1. Remember to breathe! Sometimes, when people get nervous, they forget to breathe. Breathing relaxes and grounds you. Take deep breaths; fill your lungs with air. If you find you have this problem, do some breathing exercises before you pick up the telephone. These exercises can be as simple as closing your eyes and taking deep breaths in and out. Try breathing in for four counts and out for four counts. And focus on your breath. You can also sit in a chair and breathe into each vertebra of your spine. Also try moving around. Move your shoulders, head and arms; shake out your legs.
2. While you are calling, try and stay conscious of your breathing. If you find you are feeling stressed and holding your breath, take a moment, do your breathing exercises again, and then go on. Sometimes, you can breathe better if you are standing. Try that. Sometimes, pacing while you are talking helps to get energy going and let out the nervous tension–one good reason to have a long cord on your telephone or, better yet, a cordless telephone.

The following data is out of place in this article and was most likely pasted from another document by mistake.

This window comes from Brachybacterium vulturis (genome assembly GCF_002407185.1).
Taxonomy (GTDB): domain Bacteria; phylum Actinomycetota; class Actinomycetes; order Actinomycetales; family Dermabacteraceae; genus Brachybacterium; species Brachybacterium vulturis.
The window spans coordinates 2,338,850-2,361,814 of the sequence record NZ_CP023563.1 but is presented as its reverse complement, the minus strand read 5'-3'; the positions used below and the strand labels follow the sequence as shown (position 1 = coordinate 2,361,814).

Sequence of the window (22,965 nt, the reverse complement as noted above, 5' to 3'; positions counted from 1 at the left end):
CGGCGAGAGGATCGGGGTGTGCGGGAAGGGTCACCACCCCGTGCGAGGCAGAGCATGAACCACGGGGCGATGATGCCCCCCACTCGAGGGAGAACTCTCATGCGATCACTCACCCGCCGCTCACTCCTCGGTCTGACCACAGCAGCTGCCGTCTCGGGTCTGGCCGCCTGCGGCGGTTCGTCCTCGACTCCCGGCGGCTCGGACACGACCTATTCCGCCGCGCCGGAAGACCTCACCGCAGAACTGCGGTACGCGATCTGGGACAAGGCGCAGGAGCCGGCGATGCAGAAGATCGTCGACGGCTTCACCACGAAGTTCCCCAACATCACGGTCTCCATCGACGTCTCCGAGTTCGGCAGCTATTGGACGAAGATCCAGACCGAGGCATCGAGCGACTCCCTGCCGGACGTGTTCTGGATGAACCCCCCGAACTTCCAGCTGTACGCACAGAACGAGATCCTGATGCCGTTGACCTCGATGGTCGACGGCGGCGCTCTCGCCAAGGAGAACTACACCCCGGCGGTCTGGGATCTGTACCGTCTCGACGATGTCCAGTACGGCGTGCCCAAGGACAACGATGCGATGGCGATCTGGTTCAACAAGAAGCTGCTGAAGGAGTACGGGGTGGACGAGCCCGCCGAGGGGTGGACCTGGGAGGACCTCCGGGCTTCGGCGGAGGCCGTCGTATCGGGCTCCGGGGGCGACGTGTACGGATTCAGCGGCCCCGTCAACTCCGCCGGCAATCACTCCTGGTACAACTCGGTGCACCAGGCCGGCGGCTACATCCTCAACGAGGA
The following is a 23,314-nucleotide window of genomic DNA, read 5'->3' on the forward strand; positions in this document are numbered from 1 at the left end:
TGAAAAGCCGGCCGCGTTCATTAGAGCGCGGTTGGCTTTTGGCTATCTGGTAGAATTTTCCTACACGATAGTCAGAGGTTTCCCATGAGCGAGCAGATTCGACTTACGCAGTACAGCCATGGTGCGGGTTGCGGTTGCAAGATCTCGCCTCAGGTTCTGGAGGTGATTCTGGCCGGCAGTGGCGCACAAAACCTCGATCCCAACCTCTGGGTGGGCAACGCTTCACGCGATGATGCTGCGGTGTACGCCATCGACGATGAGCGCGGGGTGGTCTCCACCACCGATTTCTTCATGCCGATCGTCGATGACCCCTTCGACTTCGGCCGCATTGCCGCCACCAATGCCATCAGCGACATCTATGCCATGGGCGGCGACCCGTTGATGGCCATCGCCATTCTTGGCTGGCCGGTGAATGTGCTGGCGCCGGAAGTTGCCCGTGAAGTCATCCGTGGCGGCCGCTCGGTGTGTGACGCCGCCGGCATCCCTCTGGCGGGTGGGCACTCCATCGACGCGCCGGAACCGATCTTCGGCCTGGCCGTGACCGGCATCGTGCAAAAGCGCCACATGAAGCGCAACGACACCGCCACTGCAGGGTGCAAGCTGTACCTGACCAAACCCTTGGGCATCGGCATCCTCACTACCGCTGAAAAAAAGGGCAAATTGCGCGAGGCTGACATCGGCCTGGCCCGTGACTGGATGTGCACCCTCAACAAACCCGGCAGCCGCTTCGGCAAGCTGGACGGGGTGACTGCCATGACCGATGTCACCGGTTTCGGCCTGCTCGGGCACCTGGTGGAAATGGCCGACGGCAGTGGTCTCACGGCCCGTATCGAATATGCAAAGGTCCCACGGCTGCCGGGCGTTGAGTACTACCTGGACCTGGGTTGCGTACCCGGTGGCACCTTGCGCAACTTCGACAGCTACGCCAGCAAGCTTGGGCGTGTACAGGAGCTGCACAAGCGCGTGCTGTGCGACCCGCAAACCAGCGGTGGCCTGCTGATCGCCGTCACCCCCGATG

3. The emphasis on a particular word can totally change the meaning of a sentence. For example, let’s take the phrase, ‘She is not a thief.’ If you emphasize ‘She,’ the sentence means that she is not a thief, but someone else is. If you emphasize ‘not,’ the sentence is a defence. If you emphasize ‘thief,’ the sentence implies that she is something else that you have just not named. Think about the emphasis that you wish to make.
4. Everyone has his or her own personal rhythm, the tempo at which he or she thinks and functions and is most comfortable. People generally have a difficult time with people whose rhythms are different from their own. Think about it–if you speak quickly, do you find yourself getting impatient with someone who speaks at a much slower pace? Do you perceive them as dull, perhaps not too bright? On the other hand, if you have a more laid-back rhythm to your speech, do you find people who speak quickly annoying and difficult to deal with? This is very common. People can grasp your message much more effectively if it is delivered in a rhythm that matches their own. Remember that your goal is communication. Therefore, try to follow your prospect’s rhythm. Match your timing and tempo to theirs. You can even try and match their volume. This will aid in their ability to hear and understand you. If you find this to be difficult, try practicing with a colleague or friend.